GEOarbitrage in retirement is trading locations with location-based differences in cost-of-living, and or income, to capture greater wealth. Arbitrage captures differences in pricing. GEO is short for geography or location. Hence GEOarbitrage or geoarbitrage.
Trading Places for Income and Wealth
GEOarbitrage was made popular by Tim Ferriss (The 4-Hour Work Week: Escape 9-5, Live Anywhere, and Join the New Rich) and other young entrepreneurs who moved abroad to stretch their income or savings while blogging about it.
Should you move to make your retirement savings last longer?
Trade a high-cost city for a lower-cost city to spend less and get the same (or more) in living expenses?
Trade a low-wage country for a higher wage country and get more income?
Live in a low-wage country and earn in high-wage country?
All of these are examples of GEOarbitrage.
Look at this map to see the opportunities for retirement GEOarbitrage in the United States.
But since the objective is more wealth, you have to be careful that moving for higher income isn’t just consumed with higher living expenses. Or vice versa, moving for lower living expenses isn’t defeated by even lower relative income.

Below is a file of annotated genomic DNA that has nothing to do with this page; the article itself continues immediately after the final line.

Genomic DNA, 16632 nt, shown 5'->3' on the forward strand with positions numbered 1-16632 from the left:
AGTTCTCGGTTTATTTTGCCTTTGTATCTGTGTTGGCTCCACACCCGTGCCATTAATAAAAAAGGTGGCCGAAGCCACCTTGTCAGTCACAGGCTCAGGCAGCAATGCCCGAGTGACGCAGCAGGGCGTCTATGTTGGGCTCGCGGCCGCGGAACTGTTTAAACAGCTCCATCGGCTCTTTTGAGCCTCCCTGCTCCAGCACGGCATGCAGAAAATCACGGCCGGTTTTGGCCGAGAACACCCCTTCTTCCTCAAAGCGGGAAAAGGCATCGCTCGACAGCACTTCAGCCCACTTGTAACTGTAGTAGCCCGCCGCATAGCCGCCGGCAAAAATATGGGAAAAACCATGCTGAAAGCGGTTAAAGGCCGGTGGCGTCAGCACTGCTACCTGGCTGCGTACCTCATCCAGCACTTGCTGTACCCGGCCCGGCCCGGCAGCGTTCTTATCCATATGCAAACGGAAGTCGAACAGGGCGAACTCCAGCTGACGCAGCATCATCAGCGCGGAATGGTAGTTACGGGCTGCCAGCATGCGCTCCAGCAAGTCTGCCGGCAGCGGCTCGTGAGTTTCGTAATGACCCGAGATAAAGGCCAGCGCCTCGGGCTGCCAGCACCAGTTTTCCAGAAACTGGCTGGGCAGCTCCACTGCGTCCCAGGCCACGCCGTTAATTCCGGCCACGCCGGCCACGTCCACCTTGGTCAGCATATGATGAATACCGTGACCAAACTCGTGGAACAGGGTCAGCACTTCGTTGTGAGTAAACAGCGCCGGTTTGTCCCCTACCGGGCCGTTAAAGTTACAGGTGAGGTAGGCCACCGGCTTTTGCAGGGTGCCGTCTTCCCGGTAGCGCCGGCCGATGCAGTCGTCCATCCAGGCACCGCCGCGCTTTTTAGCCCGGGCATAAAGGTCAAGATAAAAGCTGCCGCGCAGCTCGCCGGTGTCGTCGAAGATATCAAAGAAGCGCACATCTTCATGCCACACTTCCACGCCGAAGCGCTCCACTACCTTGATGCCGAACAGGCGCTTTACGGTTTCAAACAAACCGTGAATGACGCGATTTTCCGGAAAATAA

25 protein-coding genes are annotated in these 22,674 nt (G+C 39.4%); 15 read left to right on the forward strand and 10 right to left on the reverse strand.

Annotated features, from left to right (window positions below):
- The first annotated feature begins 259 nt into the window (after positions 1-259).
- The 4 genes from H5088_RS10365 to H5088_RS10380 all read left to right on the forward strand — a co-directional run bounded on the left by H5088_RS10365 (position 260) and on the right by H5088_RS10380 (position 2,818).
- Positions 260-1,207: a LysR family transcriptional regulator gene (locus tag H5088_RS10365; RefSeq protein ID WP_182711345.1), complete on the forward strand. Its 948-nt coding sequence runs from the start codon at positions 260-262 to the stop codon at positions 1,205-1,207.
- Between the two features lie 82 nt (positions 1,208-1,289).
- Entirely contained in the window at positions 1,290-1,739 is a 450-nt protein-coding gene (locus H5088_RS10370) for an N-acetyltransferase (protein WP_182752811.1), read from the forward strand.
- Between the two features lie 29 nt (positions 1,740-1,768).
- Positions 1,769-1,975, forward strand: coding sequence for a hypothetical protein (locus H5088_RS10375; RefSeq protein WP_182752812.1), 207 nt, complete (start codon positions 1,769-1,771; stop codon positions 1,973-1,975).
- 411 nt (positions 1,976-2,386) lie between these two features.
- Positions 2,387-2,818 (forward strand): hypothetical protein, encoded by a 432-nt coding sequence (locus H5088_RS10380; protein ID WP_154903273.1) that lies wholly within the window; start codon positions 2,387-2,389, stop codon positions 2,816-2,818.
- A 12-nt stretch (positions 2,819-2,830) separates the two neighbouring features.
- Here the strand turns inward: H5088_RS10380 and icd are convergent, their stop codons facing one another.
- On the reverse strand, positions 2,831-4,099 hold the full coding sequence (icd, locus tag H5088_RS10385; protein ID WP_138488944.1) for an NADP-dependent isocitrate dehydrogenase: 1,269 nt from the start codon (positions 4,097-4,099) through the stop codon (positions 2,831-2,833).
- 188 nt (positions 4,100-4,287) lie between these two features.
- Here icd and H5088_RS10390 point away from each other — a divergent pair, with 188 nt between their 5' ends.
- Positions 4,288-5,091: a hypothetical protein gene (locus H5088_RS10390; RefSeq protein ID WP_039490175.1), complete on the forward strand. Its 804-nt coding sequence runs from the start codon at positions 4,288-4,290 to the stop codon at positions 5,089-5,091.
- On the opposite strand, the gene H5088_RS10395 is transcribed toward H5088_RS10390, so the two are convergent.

GEOarbitrage could be the perfect opportunity
GEOarbitrage is a serious opportunity for retirees because our income tends to be fixed or determined by Social Security and savings. These incomes don’t vary by state but rather are the same for similarly situated people nationally. The Social Security benefits equation does reward working in high-wage cities or states during working years. However, once in retirement, the Social Security benefits equation does not control payout by location in retirement (at least within the United States). Once benefits are set, staying in a high-wage location like New York City or San Francisco drains the fixed income faster because these are also high-cost places to live.
Living Abroad: The extreme version of retirement GEOarbitrage